Wednesday, June 11, 2014

Weekend Cooking; Salt Sugar Fat

Those are definitely three ingredients you use in cooking but I want to discuss the book by Michael Moss.  I listen to this book back and forth from school on my phone.  I often make faces in my car as I listen and I'm sure that I crack up my fellow drivers.  The information in the book really disgusts me.  I generally think that food has been ravaged more recently but the book relays how long this "manufacturing" of food has been going on.

I've heard all the big hitter names, Kellogg's, General Mills, Post, Coca-Cola, Pepsi, Unilever, and Cargill have all been mentioned and I'm only half finished with the book. Let me preface this with I know they are just trying to make money because they are a company but my answer back is do they have to make money on the backs of others (that would be us the guinea pigs). How much is too much money for CEOs and this goes for many businesses today.

I'm amazed at how all these food companies play with our food, adding more sugar, salt, and fat to appeal and pull us to buy their products repeatedly. It comes down to manufacturing the tastes that our body has adapted to crave because they've made you crave it.  (crazy, yes)  I've long been a consumer of a more organic and homegrown options and I don't buy much processed food.  My kids have long been taught how advertising works and to avoid believing even the most ordinary claims.  They even know that the word "natural" does not really mean that anymore AT ALL.

But there is so much more to tell and it has a lot to do with psychology and how how our brain and our tastebuds work together.  Food manufactured to taste like food.  Makes you wonder why we don't just let it be food.  You know the fresh stuff that grows out of the ground and that we raise on farms.  All in the name of progress; so women could work and get a meal on the table fast.  The biggie food companies hired chemists to turn food into fast food.  Jell-O, pudding, TV dinners, boxed mashed potatoes, anything that could be  created anew and made quick.  Progress.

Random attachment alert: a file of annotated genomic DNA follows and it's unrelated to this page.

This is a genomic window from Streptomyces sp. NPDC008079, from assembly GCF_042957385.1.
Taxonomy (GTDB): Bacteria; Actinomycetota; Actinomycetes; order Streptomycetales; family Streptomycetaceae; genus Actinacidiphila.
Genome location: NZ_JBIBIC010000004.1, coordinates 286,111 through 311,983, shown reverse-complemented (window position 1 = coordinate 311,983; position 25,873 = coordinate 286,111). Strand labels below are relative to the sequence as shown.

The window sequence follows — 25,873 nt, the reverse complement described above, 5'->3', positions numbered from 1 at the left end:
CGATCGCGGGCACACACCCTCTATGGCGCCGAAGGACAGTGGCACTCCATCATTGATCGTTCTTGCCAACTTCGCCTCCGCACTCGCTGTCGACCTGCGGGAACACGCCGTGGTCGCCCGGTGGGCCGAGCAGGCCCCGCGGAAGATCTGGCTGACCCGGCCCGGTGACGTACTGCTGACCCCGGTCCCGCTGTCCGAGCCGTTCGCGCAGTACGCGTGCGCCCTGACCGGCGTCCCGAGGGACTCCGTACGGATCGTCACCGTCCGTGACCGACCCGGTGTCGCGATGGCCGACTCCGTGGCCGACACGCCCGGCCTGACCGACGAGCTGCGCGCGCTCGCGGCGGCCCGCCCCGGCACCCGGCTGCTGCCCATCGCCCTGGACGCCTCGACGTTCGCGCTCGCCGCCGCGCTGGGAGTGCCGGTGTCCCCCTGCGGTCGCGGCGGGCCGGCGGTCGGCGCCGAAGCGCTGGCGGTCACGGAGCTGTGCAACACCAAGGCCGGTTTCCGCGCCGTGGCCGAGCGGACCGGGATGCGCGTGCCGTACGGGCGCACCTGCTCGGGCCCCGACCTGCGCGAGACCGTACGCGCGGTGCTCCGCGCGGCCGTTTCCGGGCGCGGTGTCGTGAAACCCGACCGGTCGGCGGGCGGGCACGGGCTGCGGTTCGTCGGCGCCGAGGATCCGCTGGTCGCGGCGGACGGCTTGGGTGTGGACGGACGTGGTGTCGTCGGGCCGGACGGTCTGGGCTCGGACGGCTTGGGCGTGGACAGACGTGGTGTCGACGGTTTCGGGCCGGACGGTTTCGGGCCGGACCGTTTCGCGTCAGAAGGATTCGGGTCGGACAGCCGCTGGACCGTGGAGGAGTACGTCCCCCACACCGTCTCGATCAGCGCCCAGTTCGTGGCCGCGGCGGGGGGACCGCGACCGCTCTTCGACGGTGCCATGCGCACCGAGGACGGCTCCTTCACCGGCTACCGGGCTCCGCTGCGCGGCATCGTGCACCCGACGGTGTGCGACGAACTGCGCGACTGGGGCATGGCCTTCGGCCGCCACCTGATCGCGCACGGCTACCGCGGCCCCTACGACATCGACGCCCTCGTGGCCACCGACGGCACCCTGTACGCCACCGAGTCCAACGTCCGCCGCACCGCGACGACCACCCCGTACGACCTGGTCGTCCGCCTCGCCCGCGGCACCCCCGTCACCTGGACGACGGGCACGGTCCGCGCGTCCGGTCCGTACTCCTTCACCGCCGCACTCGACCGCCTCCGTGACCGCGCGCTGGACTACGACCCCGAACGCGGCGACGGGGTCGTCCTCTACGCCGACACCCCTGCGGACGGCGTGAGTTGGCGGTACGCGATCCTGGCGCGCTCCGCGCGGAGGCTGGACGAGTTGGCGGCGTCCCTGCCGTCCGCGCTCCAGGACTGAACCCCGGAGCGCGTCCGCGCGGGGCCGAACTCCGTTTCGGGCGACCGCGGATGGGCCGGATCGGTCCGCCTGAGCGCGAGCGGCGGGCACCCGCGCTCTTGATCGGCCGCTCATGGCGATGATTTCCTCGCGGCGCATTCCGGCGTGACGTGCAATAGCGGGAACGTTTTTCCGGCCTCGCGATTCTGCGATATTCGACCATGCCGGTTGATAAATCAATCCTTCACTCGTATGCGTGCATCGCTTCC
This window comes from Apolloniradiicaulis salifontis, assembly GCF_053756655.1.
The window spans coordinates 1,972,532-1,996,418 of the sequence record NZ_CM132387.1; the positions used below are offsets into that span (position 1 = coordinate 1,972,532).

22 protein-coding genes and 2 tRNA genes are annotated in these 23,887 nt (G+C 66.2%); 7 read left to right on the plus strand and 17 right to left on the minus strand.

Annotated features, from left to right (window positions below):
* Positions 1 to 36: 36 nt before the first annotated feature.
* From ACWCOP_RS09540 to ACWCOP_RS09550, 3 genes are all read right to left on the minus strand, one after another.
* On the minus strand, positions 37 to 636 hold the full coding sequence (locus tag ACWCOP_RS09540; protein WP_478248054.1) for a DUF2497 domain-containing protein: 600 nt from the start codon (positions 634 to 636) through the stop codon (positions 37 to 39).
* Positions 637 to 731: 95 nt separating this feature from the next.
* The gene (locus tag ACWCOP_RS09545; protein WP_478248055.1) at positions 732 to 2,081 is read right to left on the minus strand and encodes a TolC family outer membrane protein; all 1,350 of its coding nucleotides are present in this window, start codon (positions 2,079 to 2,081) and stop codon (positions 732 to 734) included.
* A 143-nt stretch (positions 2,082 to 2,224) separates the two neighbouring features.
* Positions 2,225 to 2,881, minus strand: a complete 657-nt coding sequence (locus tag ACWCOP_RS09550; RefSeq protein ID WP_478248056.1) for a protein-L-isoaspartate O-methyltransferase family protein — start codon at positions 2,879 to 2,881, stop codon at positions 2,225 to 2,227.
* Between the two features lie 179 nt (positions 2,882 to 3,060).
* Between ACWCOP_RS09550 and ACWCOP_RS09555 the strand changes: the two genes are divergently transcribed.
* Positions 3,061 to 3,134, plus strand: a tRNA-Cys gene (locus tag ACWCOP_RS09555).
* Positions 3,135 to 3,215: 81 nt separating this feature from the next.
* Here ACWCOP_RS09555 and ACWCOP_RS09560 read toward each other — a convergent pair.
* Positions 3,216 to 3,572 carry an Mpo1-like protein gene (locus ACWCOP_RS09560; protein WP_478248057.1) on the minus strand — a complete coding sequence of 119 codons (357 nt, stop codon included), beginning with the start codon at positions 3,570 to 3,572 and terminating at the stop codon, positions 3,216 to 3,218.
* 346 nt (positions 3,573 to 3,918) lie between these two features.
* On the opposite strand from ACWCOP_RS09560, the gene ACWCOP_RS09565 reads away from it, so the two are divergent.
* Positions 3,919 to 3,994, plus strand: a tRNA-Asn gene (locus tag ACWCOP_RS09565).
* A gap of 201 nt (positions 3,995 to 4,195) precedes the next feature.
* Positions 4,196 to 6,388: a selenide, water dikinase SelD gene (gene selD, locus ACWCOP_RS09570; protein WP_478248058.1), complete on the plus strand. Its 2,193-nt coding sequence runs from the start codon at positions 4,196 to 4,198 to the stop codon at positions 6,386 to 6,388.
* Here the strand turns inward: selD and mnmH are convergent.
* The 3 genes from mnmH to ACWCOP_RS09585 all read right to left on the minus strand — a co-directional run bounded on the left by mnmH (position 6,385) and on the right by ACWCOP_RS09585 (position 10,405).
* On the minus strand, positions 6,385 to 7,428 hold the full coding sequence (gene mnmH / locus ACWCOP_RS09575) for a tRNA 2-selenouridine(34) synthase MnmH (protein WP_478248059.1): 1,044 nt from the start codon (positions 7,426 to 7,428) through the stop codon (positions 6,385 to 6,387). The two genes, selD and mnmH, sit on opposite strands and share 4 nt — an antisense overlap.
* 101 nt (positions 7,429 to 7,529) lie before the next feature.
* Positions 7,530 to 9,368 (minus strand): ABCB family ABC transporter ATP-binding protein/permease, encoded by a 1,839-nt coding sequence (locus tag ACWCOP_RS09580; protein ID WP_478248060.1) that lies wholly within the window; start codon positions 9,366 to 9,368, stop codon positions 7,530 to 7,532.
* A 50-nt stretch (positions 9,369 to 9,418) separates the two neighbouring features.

I wish I knew how we could turn this back because we definitely have a problem with obesity in this country.  Right about the time video games and other techno toys pulled kids to the sofa or bean bag chairs and grabbing quick and easy food from the kitchen  to fuel their play they stopped playing outside and burning those calories.

My mom was a pretty healthy cook and we ate mostly homemade and homegrown.  Going to McDonald's was a huge treat and it did not happen very often.  We had Kool-aid and popsicles in the summer time but we didn't live on the stuff.  Our evenings were spent playing kick-the-can, football, baseball, or other running around games.  My mom even kicked us outside in the wintertime to "blow the stink" off us.

It's a good book and I'm going to finish it as I begin my summer cleaning.  I think we foodies have to band together to work toward change in this area.

This post is linked to Beth Fish Reads Weekend Cooking meme.  Click her link to find many other food-related posts and recipes unlike this one which is really just a infomercial about the hazards of processed food.  Stay tuned for fresh spring pesto, freezing leafy green veggies, and the rabbit that ate my garden.

2 comments:

  1. Thanks for bringing my attention to this book. Sounds like an eye-opening read.

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  2. Oh I'm glad you shared your thoughts on this. I had almost forgotten about this book -- I've been meaning to read it, but now I think I'll get the audiobook. I bet I'll be talking back to my phone too.

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